Yeah, I have my shirt off, and no, it’s not a big deal.
“Summer” and “break” seem deliciously synchronous long after school ends, don’t they? Even when you’re a bitter, joyless adult working a bitter, joyless job, summer seems special and free. I love summer. I mean, yeah, I love the beach and summer fruits and ice cream trucks, but I think maybe some of that free feeling comes from being able to finally venture outside in mini skirts and short shorts. My thinking goes: less clothing equals more happy.
Here I’m mostly happy because my mouth is full of croissant.
This year, and this summer especially, the “phenomenon”-not-phenomenon of female (and, of course, female-presenting people of any identity) toplessness is exploding in the US.
Really, you can’t miss it: Media coverage has been all about it, lately. Bare breasts have actually been legal in NYC for decades (what’s up, 1992!), but recently, slowly, other cities and states have followed suit. Women are reveling in the legal recognition of boobs as what they are: just another body part. Not indecent. Or inherently sexual. Just, you know, boobs.
And how could women not revel? What’s to dislike about tan-line-free tanning and freedom from sweaty shirts on humid summer days?
As a female person who goes topless in public on the regs, honestly: it’s pretty revel-worthy. But some days, in actual practice, the reveling doesn’t quite work out.
The Outdoor Co-ed Topless Pulp Fiction Appreciation Society (take a breath! long name, I know) does just what the name implies, which is, read books outside sans shirts. It’s one part activism to, say, um, nine parts or so fun; in the two summers I’ve been running around NYC with this group, I’ve had fun approximately 93.4% of the time. The 6.6% of the time that it hasn’t been fun is, I guess, where the activism comes in.
Being totally normal. Nothing to see here.
(Before I really talk the negative side of public toplessness, I should acknowledge how awesome many, many people are about it. There are tons of people who are supportive and nice, and there are even more people who don’t react at all -- which is amazing, because honestly, it shouldn’t be a huge deal.)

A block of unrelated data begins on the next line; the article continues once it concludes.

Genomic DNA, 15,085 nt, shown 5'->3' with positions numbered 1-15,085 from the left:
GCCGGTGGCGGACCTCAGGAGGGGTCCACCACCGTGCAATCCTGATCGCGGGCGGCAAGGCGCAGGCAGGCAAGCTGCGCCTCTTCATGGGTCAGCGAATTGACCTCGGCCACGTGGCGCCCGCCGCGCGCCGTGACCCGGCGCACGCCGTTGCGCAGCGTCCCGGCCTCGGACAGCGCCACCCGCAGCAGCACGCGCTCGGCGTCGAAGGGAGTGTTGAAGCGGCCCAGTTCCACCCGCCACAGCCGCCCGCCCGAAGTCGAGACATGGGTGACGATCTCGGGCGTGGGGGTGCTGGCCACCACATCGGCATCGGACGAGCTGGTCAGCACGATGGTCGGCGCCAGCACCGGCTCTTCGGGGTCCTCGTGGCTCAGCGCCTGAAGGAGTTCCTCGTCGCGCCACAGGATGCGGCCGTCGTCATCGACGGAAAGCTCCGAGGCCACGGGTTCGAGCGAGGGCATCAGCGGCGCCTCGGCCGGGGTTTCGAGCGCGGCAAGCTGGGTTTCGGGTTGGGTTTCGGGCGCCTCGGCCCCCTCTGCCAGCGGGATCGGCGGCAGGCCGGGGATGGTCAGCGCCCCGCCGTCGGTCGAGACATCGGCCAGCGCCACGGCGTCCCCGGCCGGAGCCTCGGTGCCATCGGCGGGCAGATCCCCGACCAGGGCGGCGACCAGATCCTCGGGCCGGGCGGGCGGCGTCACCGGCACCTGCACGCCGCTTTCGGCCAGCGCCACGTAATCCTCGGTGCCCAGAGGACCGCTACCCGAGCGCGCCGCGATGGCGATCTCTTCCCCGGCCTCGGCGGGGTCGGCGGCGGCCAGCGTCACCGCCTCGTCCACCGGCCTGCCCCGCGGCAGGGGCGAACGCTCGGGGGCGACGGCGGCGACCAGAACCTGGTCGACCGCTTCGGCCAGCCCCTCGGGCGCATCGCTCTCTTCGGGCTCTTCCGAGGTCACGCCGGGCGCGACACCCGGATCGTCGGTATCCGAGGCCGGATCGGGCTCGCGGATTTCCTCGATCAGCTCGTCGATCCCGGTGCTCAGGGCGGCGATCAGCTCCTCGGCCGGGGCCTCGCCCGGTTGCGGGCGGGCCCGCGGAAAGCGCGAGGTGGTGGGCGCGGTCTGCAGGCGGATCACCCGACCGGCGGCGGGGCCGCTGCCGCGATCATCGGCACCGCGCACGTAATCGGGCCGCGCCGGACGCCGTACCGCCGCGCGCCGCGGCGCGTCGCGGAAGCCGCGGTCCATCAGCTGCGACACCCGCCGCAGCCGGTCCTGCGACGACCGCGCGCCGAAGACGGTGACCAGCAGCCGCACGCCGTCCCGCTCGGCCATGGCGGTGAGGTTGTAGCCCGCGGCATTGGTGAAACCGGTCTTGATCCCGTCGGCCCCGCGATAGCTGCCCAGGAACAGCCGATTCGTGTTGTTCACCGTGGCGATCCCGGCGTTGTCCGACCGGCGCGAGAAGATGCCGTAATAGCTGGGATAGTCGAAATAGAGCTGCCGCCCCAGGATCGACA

Women know how unpleasant it is to get catcalled, and I think we’re all familiar with the weird mentality of the catcaller. It’s something like: You’re in public, so your body is now public. It’s not a conscious thought process, but a product of the much-discussed rape culture, victim-blaming type attitude.
A topless woman in public, to some men, is “asking for it.” As in, she’s inviting harassment. She’s inviting sex. And that makes her a bit less of a person.
So those men treat topless women in ways they’d never treat a man, or a more “respectably”-dressed woman.
The difference is amazing (and I say that even as someone with plenty of experience going out in scanty [aka slutty] clothing). Suddenly, saying “no” doesn’t mean nearly as much, whether it’s “No, I don’t want to talk to you” or “No, I don’t want my picture taken (six dozen times)” or “No, don’t follow me.”
There’s sometimes a palpable and bizarre sense of aggression in these interactions, too. It’s uncomfortable at best, scary at worst. (I have yet to find myself in a situation that’s actually dangerous, so it’s likely that I’m easily scared. Still, though.)
And that’s kind of the crux of it, right there: why should something so freaking simple, something that should make me and my sun-loving skin happy, also make me -- at times -- so unhappy? It shouldn’t. Duh.